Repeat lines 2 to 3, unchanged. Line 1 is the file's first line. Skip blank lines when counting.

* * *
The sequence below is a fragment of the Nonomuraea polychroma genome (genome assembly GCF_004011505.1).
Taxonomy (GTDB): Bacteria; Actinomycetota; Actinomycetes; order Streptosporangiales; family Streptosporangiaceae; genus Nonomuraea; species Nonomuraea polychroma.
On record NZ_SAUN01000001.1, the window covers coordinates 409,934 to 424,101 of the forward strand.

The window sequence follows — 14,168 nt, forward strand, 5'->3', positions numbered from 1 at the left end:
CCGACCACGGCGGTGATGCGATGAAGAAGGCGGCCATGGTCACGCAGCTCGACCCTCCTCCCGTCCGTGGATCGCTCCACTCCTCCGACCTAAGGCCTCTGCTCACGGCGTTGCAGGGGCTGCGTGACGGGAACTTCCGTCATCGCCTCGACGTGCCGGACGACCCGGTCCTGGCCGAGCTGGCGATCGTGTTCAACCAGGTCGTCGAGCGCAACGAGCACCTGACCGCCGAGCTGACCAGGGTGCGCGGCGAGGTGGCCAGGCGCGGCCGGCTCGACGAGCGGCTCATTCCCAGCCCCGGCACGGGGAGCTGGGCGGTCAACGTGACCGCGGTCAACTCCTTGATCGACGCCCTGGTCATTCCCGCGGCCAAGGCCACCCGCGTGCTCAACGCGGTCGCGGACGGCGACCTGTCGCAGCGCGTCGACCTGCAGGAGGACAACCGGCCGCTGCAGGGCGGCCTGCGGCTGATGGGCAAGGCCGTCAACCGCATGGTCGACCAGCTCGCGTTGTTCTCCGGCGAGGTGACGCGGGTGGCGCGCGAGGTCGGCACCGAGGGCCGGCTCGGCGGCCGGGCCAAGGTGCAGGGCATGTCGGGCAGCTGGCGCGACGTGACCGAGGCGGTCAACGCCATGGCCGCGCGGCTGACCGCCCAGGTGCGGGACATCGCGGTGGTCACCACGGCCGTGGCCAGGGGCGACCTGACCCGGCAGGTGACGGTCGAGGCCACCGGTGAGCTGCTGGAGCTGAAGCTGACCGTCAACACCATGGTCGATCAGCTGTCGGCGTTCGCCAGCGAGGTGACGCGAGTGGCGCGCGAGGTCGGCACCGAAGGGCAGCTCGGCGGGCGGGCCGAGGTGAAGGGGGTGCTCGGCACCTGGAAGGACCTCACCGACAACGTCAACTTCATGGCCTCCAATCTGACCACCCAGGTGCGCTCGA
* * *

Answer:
Taxonomy (GTDB): Bacteria; Actinomycetota; Actinomycetes; order Streptosporangiales; family Streptosporangiaceae; genus Nonomuraea; species Nonomuraea polychroma.
On record NZ_SAUN01000001.1, the window covers coordinates 409,934 to 424,101 of the forward strand.